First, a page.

In hereditary diseases of copper metabolism dependent, as in Wilson's disease and syndrome of Melk, the concentration of ceruloplasmin is greatly diminished. This becomes even more evident in homozygous carriers of these diseases. Lowering levels of ceruloplamin is also found in cases of liver failure and loss of protein. Moreover, ceruloplasmin is reduced in the case of hereditary hemochromatosis due to a mutation of the HFE gene.

In the presence of inflammation, cholestasis, and oral contraceptives is determined increased serum concentration of ceruloplasmin. Interferon γ induces the synthesis of mRNA and protein, but after about 16 hours the translation is inhibited.

Mutations in the ceruloplasmin gene can lead to the rare genetic human disease aceruloplasminemia, characterized by iron overload in the brain, liver, pancreas, and retina. Numerous mutations have been identified.

Some authors find that cell iron overload induced a significant decrease in CP protein content in the cells and that treatment with iron chelators led to a significant increase in CP protein level in the cells.
Ceruloplasmin expression and its role in iron transport in C6 cells. Chang, Y.Z., Qian, Z.M., Du, J.R., Zhu, L., Xu, Y., Li, L.Z., Wang, C.Y., Wang, Q., Ge, X.H., Ho, K.P., Niu, L., Ke, Y. Neurochem. Int.

Diagnostic Use

It is determined in the serum to confirm the diagnosis of Aceruloplasminemia.

Ceruloplasmin, a moonlighting protein in fish, 2018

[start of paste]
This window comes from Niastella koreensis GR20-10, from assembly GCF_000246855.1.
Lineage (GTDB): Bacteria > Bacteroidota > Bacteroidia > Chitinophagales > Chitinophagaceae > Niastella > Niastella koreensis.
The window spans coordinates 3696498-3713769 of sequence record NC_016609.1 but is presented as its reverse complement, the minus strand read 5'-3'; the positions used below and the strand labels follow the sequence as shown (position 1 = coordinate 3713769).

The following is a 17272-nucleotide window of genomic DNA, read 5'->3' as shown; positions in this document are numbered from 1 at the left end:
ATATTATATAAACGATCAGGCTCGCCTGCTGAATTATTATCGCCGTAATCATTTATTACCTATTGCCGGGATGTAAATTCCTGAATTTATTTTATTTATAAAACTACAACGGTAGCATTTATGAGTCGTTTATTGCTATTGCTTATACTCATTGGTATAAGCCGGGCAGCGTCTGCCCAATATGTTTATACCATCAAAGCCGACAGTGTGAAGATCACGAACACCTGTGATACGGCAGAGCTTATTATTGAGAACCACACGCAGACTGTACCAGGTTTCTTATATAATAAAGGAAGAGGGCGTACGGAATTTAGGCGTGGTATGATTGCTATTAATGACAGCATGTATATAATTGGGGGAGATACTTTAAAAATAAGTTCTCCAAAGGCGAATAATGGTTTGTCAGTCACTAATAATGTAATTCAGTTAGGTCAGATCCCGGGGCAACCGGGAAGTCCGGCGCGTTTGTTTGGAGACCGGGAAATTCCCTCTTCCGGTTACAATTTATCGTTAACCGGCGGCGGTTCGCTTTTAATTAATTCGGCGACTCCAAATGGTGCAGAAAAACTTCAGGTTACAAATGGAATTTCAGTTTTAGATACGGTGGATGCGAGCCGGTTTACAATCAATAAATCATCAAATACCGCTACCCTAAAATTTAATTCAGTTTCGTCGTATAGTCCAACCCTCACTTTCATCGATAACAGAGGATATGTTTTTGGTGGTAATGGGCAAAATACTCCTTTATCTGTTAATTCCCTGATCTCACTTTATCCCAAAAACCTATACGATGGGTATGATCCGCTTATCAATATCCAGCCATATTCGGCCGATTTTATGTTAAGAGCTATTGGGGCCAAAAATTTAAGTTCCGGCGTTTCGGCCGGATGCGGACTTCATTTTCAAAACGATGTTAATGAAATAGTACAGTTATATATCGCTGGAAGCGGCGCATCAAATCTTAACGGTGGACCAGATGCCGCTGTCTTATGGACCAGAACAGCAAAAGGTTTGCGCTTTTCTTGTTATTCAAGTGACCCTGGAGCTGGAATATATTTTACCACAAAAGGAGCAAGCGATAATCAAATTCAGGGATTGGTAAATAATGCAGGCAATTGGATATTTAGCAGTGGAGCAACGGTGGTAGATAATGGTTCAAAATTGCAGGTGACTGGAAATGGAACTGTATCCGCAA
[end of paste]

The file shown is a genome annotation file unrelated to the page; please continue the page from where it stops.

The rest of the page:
• Ceruloplasmin is an ancient multicopper oxidase evolved to insure a safe handling of oxygen in some metabolic pathways of vertebrates. The current knowledge of its structure provides a glimpse of its plasticity, revealing a multitude of binding sites that point to an elaborate mechanism of multifunctional activity. Ceruloplasmin is highly conserved throughout the vertebrate evolution. Cupredoxin, a multi-cupper blue protein is believed to be the evolutionary precursor of ceruloplasmin with three trinuclear and three mononuclear copper binding sites. There are 20 copper-binding residues in ceruloplasmin gene out of which 16 residues are conserved in fish. This ceruloplasmin gene is being characterized in zebrafish (Danio rerio), rohu (Labeo rohita), Indian medaka (Oryzias melastigama), catfish (Ictalurus punctatus), icefish (Chionodraco rastrospinosus), goldfish (Carassius auratus) and yellow perch (Perca flaviscens). The complete coding sequence of fish ceruloplasmin gene is around 3.2 kb which codes for 1000 to 1100 amino acid residues. The size of ceruloplasmin gene sequence in fish ranges around 13 kb containing 20 exons and 19 introns. Liver is the major site of synthesis in fish. Increased expression of this gene during bacterial infection in channel catfish and rohu suggested its potential involvement in bacterial disease response in fish. It has been found to serve as an indirect marker for selection against Aeromonas hydrophila resistance in rohu carp. Ceruloplasmin expression is also evident during parasitic infection in few fish species. The role of this gene is well studied during inflammatory response to hormonal, drug and heavy metal mediated toxicity in fish. Overall, ceruloplasmin represents an example of a 'moonlighting' protein that overcomes the one gene-one structure-one function concept to follow the changes of the organism in its physiological and pathological conditions.